Loss of NF-E2-related factor 2 (Nrf2) signaling increases susceptibility to acute toxicity, inflammation and carcinogenesis in mice due to the inability to mount adaptive responses. In contrast, disruption of Keap1 (a cytoplasmic modifier of Nrf2 turnover) protects against these stresses in mice, although inactivating mutations in Keap1 have been identified recently in some human cancers. Global characterization of Nrf2 activation is important to exploit this pathway for chemoprevention in healthy, yet at-risk individuals and also to elucidate the consequences of hijacking the pathway in Keap1-mutant human cancers. Liver-targeted conditional Keap1-null, Albumin-Cre:Keap1(flox/−) (CKO) mice provide a model of genetic activation of Nrf2 signaling. By coupling global gene expression analysis of CKO mice with analysis of pharmacologic activation using the synthetic oleanane triterpenoid 1-[2-cyano-3,12-dioxooleana-1,9(11)-dien-28-oyl]imidazole (CDDO-Im), we are able to gain insight into pathways affected by Nrf2 activation. CDDO-Im is an extremely potent activator of Nrf2 signaling. CKO mice were used to identify genes modulated by genetic activation of Nrf2 signaling. The CKO response was compared with hepatic global gene expression changes in wild-type mice treated with CDDO-Im at a maximal Nrf2 activating dose. The results show that genetic and pharmacologic activation of Nrf2 signaling modulates pathways beyond detoxication and cytoprotection, with the largest cluster of genes associated with lipid metabolism. Genetic activation of Nrf2 results in much larger numbers of detoxication and lipid metabolism gene changes. Additionally, analysis of pharmacologic activation suggests that Nrf2 is the primary mediator of CDDO-Im activity, though other cell-signaling targets are also modulated following an oral dose of 30 μmol/kg.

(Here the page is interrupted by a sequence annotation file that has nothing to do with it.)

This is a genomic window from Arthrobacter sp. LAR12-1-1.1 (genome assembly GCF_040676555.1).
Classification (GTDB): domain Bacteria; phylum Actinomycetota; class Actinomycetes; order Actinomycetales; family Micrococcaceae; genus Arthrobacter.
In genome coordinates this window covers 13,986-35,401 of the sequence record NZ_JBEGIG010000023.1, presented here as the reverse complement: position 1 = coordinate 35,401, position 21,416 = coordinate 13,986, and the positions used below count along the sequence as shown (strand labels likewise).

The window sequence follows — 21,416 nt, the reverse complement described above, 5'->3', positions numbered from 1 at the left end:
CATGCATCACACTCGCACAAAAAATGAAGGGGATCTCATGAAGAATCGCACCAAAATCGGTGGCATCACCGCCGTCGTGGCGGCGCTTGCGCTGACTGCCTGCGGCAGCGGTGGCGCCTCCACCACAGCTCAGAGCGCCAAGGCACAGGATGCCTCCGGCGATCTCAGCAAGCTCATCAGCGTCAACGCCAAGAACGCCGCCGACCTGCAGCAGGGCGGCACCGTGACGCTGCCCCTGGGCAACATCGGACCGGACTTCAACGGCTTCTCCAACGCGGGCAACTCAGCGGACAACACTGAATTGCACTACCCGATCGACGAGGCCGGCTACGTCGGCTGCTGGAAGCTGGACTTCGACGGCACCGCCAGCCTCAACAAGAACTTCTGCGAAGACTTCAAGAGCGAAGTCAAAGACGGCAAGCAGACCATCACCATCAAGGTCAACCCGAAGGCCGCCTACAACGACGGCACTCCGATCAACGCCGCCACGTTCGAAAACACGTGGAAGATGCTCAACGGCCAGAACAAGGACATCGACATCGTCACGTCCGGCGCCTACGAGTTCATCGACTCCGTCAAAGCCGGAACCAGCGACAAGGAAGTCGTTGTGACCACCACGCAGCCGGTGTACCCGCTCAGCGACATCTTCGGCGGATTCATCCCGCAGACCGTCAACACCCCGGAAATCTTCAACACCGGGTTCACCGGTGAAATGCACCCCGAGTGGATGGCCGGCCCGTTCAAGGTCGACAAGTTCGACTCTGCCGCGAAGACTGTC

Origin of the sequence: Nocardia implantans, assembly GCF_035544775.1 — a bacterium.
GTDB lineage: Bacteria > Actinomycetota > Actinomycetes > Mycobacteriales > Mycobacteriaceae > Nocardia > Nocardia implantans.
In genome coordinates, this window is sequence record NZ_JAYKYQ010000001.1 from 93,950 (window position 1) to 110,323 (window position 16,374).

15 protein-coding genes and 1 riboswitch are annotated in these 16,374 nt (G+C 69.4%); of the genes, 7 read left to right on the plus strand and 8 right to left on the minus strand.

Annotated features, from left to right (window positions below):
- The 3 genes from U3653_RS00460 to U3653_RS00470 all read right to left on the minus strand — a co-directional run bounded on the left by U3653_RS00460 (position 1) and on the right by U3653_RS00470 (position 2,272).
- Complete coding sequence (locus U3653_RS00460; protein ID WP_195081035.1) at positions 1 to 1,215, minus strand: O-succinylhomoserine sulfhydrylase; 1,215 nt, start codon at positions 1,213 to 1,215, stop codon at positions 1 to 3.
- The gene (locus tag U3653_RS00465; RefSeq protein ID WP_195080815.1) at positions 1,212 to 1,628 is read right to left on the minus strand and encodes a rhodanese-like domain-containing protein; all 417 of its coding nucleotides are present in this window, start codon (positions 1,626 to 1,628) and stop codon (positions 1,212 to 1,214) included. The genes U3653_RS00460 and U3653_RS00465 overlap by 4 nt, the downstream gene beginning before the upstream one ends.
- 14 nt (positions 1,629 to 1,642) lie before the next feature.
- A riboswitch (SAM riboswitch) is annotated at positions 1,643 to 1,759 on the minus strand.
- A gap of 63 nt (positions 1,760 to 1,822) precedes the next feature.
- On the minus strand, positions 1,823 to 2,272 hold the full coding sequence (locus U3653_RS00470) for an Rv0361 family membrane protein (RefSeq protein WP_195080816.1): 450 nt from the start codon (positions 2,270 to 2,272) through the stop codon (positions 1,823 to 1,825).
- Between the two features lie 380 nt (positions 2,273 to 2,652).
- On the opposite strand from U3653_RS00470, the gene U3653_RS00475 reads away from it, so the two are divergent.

doi:10.1093/carcin/bgp100
PMCID: PMC2691141  PMID: 19386581
25.  Curcumin Protects Human Keratinocytes against Inorganic Arsenite-Induced Acute Cytotoxicity through an NRF2-Dependent Mechanism 
Human exposure to inorganic arsenic leads to various dermal disorders, including hyperkeratosis and skin cancer. Curcumin is demonstrated to induce remarkable antioxidant activity in a variety of cells and tissues. The present study aimed at identifying curcumin as a potent activator of nuclear factor erythroid 2-related factor 2 (NRF2) and demonstrating its protective effect against inorganic arsenite- (iAs3+-) induced cytotoxicity in human keratinocytes. We found that curcumin led to nuclear accumulation of NRF2 protein and increased the expression of antioxidant response element- (ARE-) regulated genes in HaCaT keratinocytes in concentration- and time-dependent manners. High concentration of curcumin (20 μM) also increased protein expression of long isoforms of NRF1. Treatment with low concentrations of curcumin (2.5 or 5 μM) effectively increased the viability and survival of HaCaT cells against iAs3+-induced cytotoxicity as assessed by the MTT assay and flow cytometry and also attenuated iAs3+-induced expression of cleaved caspase-3 and cleaved PARP protein. Selective knockdown of NRF2 or KEAP1 by lentiviral shRNAs significantly diminished the cytoprotection conferred by curcumin, suggesting that the protection against iAs3+-induced cytotoxicity is dependent on the activation of NRF2. Our results provided a proof of the concept of using curcumin to activate the NRF2 pathway to alleviate arsenic-induced dermal damage.
doi:10.1155/2013/412576
PMCID: PMC3654359  PMID: 23710286